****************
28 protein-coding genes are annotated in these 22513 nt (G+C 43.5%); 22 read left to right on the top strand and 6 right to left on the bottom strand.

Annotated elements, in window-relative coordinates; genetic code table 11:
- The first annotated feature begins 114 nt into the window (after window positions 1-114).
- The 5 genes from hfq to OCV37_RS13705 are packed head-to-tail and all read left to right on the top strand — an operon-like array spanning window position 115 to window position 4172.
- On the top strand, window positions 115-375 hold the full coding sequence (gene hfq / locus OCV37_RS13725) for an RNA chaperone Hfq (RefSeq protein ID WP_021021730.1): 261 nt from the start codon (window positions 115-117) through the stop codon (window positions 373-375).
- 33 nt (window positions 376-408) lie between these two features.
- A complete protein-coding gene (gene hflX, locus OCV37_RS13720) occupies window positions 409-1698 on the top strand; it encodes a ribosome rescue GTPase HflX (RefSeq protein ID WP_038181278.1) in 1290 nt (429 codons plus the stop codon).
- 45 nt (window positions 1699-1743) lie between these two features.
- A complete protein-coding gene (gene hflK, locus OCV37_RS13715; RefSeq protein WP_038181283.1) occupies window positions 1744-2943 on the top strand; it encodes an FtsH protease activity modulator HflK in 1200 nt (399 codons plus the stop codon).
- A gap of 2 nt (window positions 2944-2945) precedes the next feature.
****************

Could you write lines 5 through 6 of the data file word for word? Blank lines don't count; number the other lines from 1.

- On the top strand, window positions 115-375 hold the full coding sequence (gene hfq / locus OCV37_RS13725) for an RNA chaperone Hfq (RefSeq protein ID WP_021021730.1): 261 nt from the start codon (window positions 115-117) through the stop codon (window positions 373-375).
- 33 nt (window positions 376-408) lie between these two features.